I don’t know it at the time but Perry is planning to ask me to dance. His plans are thwarted, however by a rival in the group. Vernon is in his 80’s but he beats Perry to the punch and wheels me out on the floor and instructs me how to follow him three beats to the measure. I step on his foot a few times but he doesn’t seem to mind. We laugh and talk and before you know it, I forget to care at all about what my feet are doing. It’s all about having a good time here on Friday nights at Brown’s Ole Opry.


$100 Dollar Hairspray


Recent unanticipated expenditures in the Boswell household including the purchase of a new car have caused my husband and I to take a closer look at our monthly budget. We’ve cut back on eating out and begun shopping the discount bread store. I’ve value-engineered our cable and cell phone packages including a (rather ingenious) intervention on my part which involves simply cutting off my son’s data and texting privileges when he somehow exceeds the “unlimited” plan I spend too much money on anyway.

One of the areas I am most reluctant to cut is the one marked  “Health and Beauty”. A recent review of my monthly expenditures confirm the “natural” look I have boasted for so many years is costing me an unnatural amount of cash. Hair color, styling products and make-up are expensive!

Having grown up in the shadows of  Farrah Fawcett, Cindy Lauper, and the Breakfast Club, I have never relinquished my love for big hair. As a Southern woman of a “certain age” I have lived years under the honor code of “the higher the hair, the closer to God”. It’s an expression nearly every woman in the South between the ages of 50 and 60 not only believes but  lives. Therefore when I recently ran out of my favorite salon style hairspray, I was thrilled to find a huge $9.99 can of something called “Big Sexy Hair” at my local TJ Maxx. With visions of St. Peter and ’80’s angelic icons dancing in my head, I knew this was the right hairspray for me! While I was at it, I also splurged for the $6.98 “Sexy Light” shampoo, which promised manageability and control, without weighing me down, attributes that would surely help my hair, if not my social life.

The next morning as I got dressed for work, my hair was initially light, manageable and gloriously big! I congratulated myself on my purchases and began to spray “Big Sexy” on my newly styled “do”. The first spray from the aerosol can sputtered out in a glob. Giving it a good shake, the second attempt came out in a fierce narrow stream.  Undaunted, I closed my eyes tightly and began to spray, my arm doing a series of rapid and elaborate figure eight’s as I tried to dispel the stream into a spray. I opened my eyes to find disaster!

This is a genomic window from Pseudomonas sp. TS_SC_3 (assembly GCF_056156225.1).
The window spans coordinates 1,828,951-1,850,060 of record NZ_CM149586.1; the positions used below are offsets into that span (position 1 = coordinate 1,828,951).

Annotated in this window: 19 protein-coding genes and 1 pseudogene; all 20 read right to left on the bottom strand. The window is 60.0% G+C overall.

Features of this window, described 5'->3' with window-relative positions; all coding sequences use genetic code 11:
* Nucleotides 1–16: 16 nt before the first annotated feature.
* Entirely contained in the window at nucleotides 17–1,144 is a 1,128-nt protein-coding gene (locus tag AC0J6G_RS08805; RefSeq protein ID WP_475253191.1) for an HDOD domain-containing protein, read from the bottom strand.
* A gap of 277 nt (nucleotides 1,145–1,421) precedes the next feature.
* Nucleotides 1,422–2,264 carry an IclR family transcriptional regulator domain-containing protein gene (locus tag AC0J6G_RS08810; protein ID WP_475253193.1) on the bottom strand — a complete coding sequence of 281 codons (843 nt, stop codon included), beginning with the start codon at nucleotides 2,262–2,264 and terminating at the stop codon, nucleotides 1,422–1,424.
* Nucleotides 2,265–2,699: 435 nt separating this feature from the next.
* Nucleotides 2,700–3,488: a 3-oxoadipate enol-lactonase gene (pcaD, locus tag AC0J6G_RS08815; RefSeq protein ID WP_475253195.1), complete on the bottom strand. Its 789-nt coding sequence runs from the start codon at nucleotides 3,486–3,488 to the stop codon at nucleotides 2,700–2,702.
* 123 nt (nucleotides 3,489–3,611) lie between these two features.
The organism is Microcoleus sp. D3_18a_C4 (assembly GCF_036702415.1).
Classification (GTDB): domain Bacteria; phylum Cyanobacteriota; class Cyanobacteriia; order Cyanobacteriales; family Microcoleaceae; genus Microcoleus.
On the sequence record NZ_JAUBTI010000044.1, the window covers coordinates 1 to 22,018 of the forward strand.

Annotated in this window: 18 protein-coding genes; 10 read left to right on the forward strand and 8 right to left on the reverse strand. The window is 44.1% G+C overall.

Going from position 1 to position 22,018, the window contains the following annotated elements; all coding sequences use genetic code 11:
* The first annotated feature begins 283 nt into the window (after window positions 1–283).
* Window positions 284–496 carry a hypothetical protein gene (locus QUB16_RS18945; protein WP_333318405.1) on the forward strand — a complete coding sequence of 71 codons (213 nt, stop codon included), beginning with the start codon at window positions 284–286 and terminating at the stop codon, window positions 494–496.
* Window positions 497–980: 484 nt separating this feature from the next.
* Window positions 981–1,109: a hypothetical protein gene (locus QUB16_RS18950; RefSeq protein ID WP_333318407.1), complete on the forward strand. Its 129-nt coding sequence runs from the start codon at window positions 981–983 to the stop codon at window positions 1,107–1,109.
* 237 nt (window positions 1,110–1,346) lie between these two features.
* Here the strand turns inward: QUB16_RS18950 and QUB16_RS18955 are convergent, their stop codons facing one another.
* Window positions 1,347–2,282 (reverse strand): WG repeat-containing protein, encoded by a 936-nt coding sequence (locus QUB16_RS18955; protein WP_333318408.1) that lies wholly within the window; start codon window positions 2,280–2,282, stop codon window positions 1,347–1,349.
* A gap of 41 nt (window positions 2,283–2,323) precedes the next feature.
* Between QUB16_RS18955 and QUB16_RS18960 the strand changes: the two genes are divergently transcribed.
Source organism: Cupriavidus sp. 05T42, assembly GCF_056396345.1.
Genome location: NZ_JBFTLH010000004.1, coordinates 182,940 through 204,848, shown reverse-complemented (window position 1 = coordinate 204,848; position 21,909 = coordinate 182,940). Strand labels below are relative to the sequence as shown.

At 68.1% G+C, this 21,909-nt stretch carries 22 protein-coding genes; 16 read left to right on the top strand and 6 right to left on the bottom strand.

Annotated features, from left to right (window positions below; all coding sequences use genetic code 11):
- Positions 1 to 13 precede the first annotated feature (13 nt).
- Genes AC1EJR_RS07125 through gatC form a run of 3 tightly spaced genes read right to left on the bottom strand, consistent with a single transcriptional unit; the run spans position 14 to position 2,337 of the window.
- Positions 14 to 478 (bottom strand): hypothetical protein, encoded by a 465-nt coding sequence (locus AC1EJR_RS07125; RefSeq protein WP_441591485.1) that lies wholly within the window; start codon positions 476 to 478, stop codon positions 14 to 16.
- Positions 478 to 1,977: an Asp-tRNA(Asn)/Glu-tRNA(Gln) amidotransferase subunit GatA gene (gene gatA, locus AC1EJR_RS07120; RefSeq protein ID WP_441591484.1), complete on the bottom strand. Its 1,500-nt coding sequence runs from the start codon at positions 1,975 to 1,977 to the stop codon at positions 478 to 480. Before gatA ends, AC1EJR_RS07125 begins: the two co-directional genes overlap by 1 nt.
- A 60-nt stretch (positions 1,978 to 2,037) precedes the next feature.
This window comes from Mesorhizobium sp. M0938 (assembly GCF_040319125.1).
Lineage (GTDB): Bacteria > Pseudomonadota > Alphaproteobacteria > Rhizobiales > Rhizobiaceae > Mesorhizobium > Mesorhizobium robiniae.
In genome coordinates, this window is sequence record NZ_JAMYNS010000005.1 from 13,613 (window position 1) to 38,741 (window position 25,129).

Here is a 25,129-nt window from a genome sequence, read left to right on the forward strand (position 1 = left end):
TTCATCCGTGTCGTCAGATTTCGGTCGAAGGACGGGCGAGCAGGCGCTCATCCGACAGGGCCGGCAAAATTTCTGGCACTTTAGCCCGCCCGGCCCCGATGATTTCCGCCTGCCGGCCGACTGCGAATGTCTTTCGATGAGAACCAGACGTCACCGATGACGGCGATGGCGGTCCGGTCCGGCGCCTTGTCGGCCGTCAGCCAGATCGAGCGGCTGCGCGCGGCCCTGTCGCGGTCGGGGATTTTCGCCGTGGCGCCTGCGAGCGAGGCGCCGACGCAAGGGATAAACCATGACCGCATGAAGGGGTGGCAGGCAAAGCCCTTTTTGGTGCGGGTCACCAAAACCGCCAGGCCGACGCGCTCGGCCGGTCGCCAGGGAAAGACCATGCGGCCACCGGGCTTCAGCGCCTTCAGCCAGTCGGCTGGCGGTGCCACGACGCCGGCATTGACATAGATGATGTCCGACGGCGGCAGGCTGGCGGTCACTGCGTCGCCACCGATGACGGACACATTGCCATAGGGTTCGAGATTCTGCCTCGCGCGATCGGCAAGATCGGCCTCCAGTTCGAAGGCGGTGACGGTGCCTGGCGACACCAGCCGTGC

I had been “flocked”!

Dear God, I looked like a cheap Big Lots Christmas tree, my uppermost branches adorned with heavy mounds of fake snow. I slipped on my reading glasses and squinted at the fine print. “Big Sexy” was not hairspray at all, but some sort of styling mousse. I tried to brush the snow from my hair but it was useless. My “Big Sexy” hair had taken a definite turn for the worse!

Later in the day, as I was recanting my “disast-hair”, one of my friend’s who I can always count on for sound advice suggested I visit Sally’s Beauty Supply where I could purchase professional products at a discounted price. After perusing their shelves over my lunch hour, I determined their hairspray was such a bargain, I would purchase 2 cans. The sales clerk at the checkout told me that for an additional $15.00, I could save 10% on all purchases for the next year. Since I use a lot of hairspray, this seemed a no- brainer.

The next few days did not go so well. The rain and humidity that saturated Greensboro over the next few days were not my fine hair’s best friend. The hair that held such heavenly promise had taken a harrowing turn, if not towards hell, certainly the flatlands.

“What happened to you?”, asked another friend noting my sagging locks. Realizing that my newest “bargain” hairspray offered no resistance to humidity, I conceded my latest purchase was no bargain at all!

By Sunday, I didn’t care what it cost. Desperately tired of looking like an abandoned pound pup, I was willing to pay anything. I drove thirty minutes to the mall to purchase my original hairspray from the expensive salon. Perusing the shelves, I was suddenly confused. My old trusty brand now came in two selections, both offering maximum control. I asked the young sales clerk to explain the difference.

She peered out at me dramatically from dark, side-swept bangs. “Uh, this one says “Platinum”” the eye said while the mouth smacked loudly on a wad of gum.

“Yes, I can read that”, I said testily, “but is one of these better for humidity?”

“Ummm, I guess I need to familiarize myself with this product”, the eye confessed. “I don’t really use hairspray.”


I roll my eyes , a gesture the clerk fails to notice. This person cannot help me.

At this point, only God and Farrah Fawcett can help me. “Give me one of each,” I say, handing the eye the last of my $100 bill.

“And a bottle of Elmer’s Glue, while you are at it!”